“My paintings are physical manifestations of the process of my own healing through art. From the subject to the colors and materials that I use, I create most of my art intuitively, allowing it to take its own direction. My work is inspired by my daily life, my personal experiences, and observations.”–Sierra Barnes
Sierra Barnes (www.artistsierrabarnes.com) is a 24-year-old self-taught artist, writer, and blogger. She began her artistic pursuits at the age of five, after undergoing brain surgery for a craniopharyngioma. Growing up as a “brain tumor thriver” taught the artist to grasp and translate complex emotions into an energetic visual language that challenges perception and perspective. Her creative process is guided by intuition and results in colorful abstract and figurative compositions. Her work —acrylic and watercolor on various substrates — develops its context around the notion of connection, embracing human relationships with self, surroundings, and finitude. Barnes adds a further dimension to her art by handwriting an original poem on the back of each painting.
As a firm believer in art’s healing power, Sierra Barnes is inspired to create work that will help others. Barnes has received several awards and accolades for the optimistic tone, and timelessness of her canvases, including a feature in “You’re So Lucky” by Grace Wethor, a book documenting the experiences of brain tumor survivors. Additionally, Barnes was commissioned by The Children’s Brain Tumor Foundation to create two artworks that were later presented as awards. Barnes has exhibited in several group and solo shows throughout the nation and is represented by Agora Gallery (530 West 25th Street, New York City).
Currently, the artist is exhibiting in Modalities of Memory (January 16 – February 5), a group show about “the complex nature of being human.” Barnes lives and works in Dallas, TX.
FA: What is the first creative project you remember?
My love for art began at the age of 5 after having brain surgery for a craniopharyngioma. In a way, this experience shaped my development as an artist; I painted my first painting during my recovery.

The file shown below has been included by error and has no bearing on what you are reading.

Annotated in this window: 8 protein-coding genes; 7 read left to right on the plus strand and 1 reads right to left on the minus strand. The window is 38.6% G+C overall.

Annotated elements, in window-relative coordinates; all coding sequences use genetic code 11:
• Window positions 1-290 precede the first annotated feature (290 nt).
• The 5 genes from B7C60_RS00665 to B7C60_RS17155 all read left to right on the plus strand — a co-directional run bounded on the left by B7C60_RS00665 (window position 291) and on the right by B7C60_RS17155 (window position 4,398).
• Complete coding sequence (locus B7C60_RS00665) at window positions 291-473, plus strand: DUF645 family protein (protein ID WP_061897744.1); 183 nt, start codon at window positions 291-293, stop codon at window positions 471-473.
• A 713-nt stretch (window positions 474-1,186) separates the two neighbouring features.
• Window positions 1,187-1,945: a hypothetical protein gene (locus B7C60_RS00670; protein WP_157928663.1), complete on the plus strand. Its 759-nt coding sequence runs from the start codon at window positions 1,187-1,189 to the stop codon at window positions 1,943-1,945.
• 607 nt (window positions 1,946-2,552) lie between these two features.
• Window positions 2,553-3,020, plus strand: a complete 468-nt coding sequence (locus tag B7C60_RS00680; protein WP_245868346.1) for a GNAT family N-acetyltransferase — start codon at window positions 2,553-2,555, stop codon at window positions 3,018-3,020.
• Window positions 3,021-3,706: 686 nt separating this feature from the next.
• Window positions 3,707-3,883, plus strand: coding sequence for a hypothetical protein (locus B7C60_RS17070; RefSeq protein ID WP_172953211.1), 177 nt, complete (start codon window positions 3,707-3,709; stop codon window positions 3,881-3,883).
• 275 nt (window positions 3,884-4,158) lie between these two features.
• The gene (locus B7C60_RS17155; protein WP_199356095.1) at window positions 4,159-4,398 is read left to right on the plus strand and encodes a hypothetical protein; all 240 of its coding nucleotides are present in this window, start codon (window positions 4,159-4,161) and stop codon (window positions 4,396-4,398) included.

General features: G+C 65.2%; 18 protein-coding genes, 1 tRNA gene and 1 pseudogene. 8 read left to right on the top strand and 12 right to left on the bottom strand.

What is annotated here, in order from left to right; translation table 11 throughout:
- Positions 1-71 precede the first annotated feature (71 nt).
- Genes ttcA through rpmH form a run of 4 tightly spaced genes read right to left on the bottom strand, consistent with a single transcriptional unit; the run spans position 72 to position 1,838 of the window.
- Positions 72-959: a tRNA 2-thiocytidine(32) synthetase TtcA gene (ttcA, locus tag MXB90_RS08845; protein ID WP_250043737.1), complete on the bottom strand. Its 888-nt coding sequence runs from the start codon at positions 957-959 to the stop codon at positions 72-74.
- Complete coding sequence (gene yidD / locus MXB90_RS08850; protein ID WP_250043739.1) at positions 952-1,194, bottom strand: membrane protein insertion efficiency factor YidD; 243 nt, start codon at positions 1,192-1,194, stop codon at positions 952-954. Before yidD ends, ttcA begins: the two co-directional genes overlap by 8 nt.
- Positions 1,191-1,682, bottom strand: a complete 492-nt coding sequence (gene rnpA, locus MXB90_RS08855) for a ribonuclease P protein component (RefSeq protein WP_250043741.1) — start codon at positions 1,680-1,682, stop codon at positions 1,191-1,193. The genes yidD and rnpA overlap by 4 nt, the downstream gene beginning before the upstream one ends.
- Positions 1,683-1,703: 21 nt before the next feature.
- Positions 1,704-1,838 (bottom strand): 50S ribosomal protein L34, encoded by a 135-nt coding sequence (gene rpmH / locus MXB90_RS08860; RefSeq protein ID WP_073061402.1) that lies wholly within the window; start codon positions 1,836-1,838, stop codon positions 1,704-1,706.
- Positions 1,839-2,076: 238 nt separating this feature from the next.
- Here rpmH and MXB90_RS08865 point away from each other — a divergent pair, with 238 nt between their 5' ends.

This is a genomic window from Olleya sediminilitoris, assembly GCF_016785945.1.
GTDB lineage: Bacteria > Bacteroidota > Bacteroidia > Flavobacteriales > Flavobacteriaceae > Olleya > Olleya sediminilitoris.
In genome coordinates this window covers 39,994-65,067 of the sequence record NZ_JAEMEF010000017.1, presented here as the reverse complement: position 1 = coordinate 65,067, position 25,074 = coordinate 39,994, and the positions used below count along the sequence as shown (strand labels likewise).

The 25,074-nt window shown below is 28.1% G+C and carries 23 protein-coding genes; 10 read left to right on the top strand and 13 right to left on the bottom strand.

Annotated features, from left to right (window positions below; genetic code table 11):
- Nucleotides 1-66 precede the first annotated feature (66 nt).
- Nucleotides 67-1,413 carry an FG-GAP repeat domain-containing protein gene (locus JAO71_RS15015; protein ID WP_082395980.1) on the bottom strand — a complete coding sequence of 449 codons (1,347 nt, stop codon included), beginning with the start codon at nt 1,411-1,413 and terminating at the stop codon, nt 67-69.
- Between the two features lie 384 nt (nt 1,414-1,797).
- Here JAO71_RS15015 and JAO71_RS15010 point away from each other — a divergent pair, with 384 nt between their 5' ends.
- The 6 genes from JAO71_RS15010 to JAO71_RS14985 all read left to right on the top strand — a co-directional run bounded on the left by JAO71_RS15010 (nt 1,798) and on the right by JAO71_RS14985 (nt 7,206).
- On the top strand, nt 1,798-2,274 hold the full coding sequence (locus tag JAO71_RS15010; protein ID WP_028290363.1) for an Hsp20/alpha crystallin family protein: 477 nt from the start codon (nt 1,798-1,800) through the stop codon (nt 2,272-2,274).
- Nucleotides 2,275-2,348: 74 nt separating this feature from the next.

FA: What medium do you work in?
I paint with acrylic and watercolors, and sometimes mixed media. I work on canvas, wood panel, and paper.
FA: What obstacles and/or personal experiences have you encountered that have contributed to your creative process, and how do they inspire your artwork?
I’ve been expressing my feelings and emotions through art since a very young age. I painted my first painting, “Complicated,” in 2002 at five, right after coming home from the hospital after brain surgery. I’ve also lost loved ones, including my father, who was one of my biggest supporters. As a result of these experiences, I’ve dealt with anxiety. Art has helped me navigate some really difficult times. I feel that with everything that I’ve experienced, I’ve grown not just as a person but also as an artist. As a result, my artwork and poetry have deepened and greatly evolved.
FA: How have you developed your artistic career?
Even though I’m self-taught, I’ve developed my practice by reading and watching educational videos. Throughout the process, I remain open, so I can continue to learn more. One organic way to do this is by sharing my work with others, even when I have been afraid to do so.
FA: What art or art movements do you most identify with?
Abstract and abstract figurative art.
FA: Does your work comment on current social, political, or cultural issues?
Yes. Some of my artwork is about self-love and body positivity. I have dealt with these issues myself. I want to show that regardless of physical ability, size, gender, race, or appearance, we are all beautiful.
FA: What has been the most gratifying experience for you as an artist?
Having my first solo art show in 2016.
FA: Who has been a big influence on you in your career?
My biggest influence isn’t another artist, but rather my family. My mom is my best friend and a huge supporter of mine. My late father was also one of my biggest supporters. Both my parents always encouraged me to follow my passions and pursue my art.
FA: When you hit a creative block, how do you move forward?
I try to get out in nature, go for a walk, meditate, or read something inspirational. One of these activities usually helps me reclaim a creative flow.
FA: Which current art world trends are you following?
Honestly, I don’t really pay attention to trends. I rely on my inner voice, which guides me to be my authentic self both as an artist and a person.
FA: How do you define success?
For me, success isn’t about how much money you make. It’s about how many lives you impact while doing what you love. If you can do what you love and help and inspire others along the way, that’s a huge success.
FA: What legacy do you hope your work creates; what message it communicates?
My main goal is to help and inspire others. The message I hope my art will communicate is to never give up and to keep going no matter what obstacles you’ve had to overcome. Regardless of your physical ability, size, gender, race, or appearance, you are worthy and beautiful.
FA: How has your practice changed over time?
I used to be afraid to make the first mark when creating my art. I also used to think I had to have everything planned out. Now I am more open and relaxed when I approach the canvas, and I go with the flow.
FA: Finally, what advice might you give to your younger self?
To stay positive and keep believing in yourself.